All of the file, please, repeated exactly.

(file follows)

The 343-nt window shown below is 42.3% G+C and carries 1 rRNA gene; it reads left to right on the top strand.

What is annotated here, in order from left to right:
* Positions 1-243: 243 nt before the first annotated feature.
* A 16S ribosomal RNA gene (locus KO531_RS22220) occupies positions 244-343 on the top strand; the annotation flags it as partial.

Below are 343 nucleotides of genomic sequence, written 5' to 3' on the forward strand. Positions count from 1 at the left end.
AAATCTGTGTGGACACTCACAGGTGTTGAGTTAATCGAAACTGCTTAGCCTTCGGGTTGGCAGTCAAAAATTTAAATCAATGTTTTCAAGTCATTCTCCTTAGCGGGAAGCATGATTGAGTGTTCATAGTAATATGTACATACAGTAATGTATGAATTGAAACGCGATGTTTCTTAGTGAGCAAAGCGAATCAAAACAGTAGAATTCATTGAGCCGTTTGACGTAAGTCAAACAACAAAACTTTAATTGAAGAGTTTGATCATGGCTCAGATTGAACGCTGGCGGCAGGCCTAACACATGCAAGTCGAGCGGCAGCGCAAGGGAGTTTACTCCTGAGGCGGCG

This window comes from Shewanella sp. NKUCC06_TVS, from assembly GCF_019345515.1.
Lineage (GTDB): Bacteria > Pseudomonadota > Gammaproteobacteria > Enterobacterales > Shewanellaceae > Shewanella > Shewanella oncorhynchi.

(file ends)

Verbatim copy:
The 343-nt window shown below is 42.3% G+C and carries 1 rRNA gene; it reads left to right on the top strand.

What is annotated here, in order from left to right:
* Positions 1-243: 243 nt before the first annotated feature.
* A 16S ribosomal RNA gene (locus KO531_RS22220) occupies positions 244-343 on the top strand; the annotation flags it as partial.

Below are 343 nucleotides of genomic sequence, written 5' to 3' on the forward strand. Positions count from 1 at the left end.
AAATCTGTGTGGACACTCACAGGTGTTGAGTTAATCGAAACTGCTTAGCCTTCGGGTTGGCAGTCAAAAATTTAAATCAATGTTTTCAAGTCATTCTCCTTAGCGGGAAGCATGATTGAGTGTTCATAGTAATATGTACATACAGTAATGTATGAATTGAAACGCGATGTTTCTTAGTGAGCAAAGCGAATCAAAACAGTAGAATTCATTGAGCCGTTTGACGTAAGTCAAACAACAAAACTTTAATTGAAGAGTTTGATCATGGCTCAGATTGAACGCTGGCGGCAGGCCTAACACATGCAAGTCGAGCGGCAGCGCAAGGGAGTTTACTCCTGAGGCGGCG

This window comes from Shewanella sp. NKUCC06_TVS, from assembly GCF_019345515.1.
Lineage (GTDB): Bacteria > Pseudomonadota > Gammaproteobacteria > Enterobacterales > Shewanellaceae > Shewanella > Shewanella oncorhynchi.